Obviously, we are hearkening back to Luther’s 95 Theses. We have no expectation that our tweets will have anywhere near that impact. On the other hand, the doctrine of Hell is far worse than indulgences could possibly be. We want to fire the equivalent of grape-shot into the doctrine of Hell and sink it forever, so that no one ever has to feel it is necessary to believe in Hell ever again. Over-ambitions, we know, but it’s a start.

 

Ethical/rational

#95Tweets E1: Eternal Hell is not in any way just (restorative) – it eternally severs relationship and eternally prevents redemption

#95Tweets E2: Eternal Hell is the teaching that there are people and things that can never be redeemed, even by God

#95Tweets E3: Eternal Hell is retribution made infinite, and is therefore even less noble than vengeance

#95Tweets E4: Eternal Hell lacks the sole moral underpinning of punishment, which is correction

#95Tweets E5: Eternal Hell is beyond disproportionate – eternal Hell cannot be an earned punishment, no matter what a finite being does

#95Tweets E6: Humans perpetrate horrific, incomprehensible evil – eternal Hell is infinitely worse than any human (finite) evil

#95Tweets E7: Punishment in an eternal Hell would even be unfair to Hitler, who committed incomprehensibly evil but finite crimes

#95Tweets E8: With the effects of poor information, bias, culture, neurobiology, psychology and so on, we do not make free decisions

#95Tweets E9: This amounts to a situation where human fallibility, not even human misdeeds, can result in eternal torture in Hell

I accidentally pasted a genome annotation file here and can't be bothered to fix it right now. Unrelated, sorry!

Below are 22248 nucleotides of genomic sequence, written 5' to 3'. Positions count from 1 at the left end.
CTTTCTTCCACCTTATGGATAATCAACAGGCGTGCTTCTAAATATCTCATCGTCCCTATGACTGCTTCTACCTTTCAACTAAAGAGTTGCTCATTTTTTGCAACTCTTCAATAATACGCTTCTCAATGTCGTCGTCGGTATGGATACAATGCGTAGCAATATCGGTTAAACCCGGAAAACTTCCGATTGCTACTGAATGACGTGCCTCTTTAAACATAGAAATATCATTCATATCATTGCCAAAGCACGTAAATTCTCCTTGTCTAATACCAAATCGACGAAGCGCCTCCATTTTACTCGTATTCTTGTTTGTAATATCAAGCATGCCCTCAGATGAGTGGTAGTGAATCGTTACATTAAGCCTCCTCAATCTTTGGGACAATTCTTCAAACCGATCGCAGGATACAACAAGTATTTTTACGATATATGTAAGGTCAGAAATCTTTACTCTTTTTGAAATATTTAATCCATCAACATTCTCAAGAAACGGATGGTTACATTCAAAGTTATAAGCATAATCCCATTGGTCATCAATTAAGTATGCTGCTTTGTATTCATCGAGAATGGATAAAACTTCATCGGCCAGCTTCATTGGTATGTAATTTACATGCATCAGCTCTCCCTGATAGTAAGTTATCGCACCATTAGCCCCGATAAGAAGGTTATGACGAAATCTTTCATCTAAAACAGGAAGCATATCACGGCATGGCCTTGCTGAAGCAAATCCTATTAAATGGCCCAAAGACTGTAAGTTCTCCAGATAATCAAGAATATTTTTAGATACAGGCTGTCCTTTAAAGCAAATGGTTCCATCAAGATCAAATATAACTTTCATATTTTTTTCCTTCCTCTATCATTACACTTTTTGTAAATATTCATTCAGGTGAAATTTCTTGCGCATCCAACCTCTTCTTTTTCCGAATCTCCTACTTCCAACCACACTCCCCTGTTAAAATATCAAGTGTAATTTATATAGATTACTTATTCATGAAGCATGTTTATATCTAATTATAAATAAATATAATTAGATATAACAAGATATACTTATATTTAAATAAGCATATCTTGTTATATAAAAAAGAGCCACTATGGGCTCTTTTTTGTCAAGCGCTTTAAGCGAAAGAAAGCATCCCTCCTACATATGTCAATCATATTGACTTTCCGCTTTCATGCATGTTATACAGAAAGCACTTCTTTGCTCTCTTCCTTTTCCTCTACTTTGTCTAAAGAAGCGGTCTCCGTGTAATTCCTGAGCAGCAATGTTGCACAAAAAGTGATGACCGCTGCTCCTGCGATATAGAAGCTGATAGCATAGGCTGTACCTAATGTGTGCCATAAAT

#95Tweets E10: As eternal Hell is traditionally understood, mental illness could easily be an absolute bar from salvation

#95Tweets E11: Fear of (eternal) punishment is the most brutal, crass and callous way to seek to encourage good

#95Tweets E12: Fear of punishment is not effective in encouraging good, it only prevents overt misdeeds while being watched

#95Tweets E13: Whatever happens after death, there is no concrete evidence whatsoever that anything like Hell exists

#95Tweets E14: Eternal Hell is the worst possible story ending – for the vast majority, the end is an infinite and insurmountable tragedy

#95Tweets E15: It is morally untenable to expect any person of conscience to enjoy Heaven knowing that others are in Hell

#95Tweets E16: Eternal Hell makes Heaven look a lot like North Korea – worship the ruler or else, and ignore the suffering around you

#95Tweets E17: Believers in eternal Hell must either be hypocritical, saying they believe but not behaving as if they do (1/2)

#95Tweets E18: Or believers in eternal Hell must be callous, understanding the infinite stakes but not caring proportionally (2/2)

#95Tweets E19: The doctrine of eternal Hell encourages either hypocrisy or callousness by necessity

#95Tweets E20: A reasonable person’s response to any possibility of eternal torture in Hell would be constant panic and desperation

#95Tweets E21: A doctrine of annihilation is morally preferable to eternal torture by every conceivable measure

#95Tweets E22: A doctrine of universalism is morally preferable to annihilation, if God is both powerful enough to save and also good

#95Tweets E23: Since Aristotle, we have a strong case that good is not good simply because God says it is

#95Tweets E24: For God’s actions to be good, they must actually be good, not just called good; eternal Hell could only be “good” by fiat

#95Tweets E25: The only crime that might justly warrant a punishment of eternal torture would be…eternally torturing people

#95Tweets E26: Yesterday, about 150,000 human beings died. In traditional Hell theology, we must conclude that the majority are in Hell

#95Tweets E27: Given that being in Hell is to burn, and scream, and beg, and weep for eternity, 1 human being in this condition is too many

#95Tweets E28: If eternal Hell and Heaven both exist, no person of conscience could be at peace in Heaven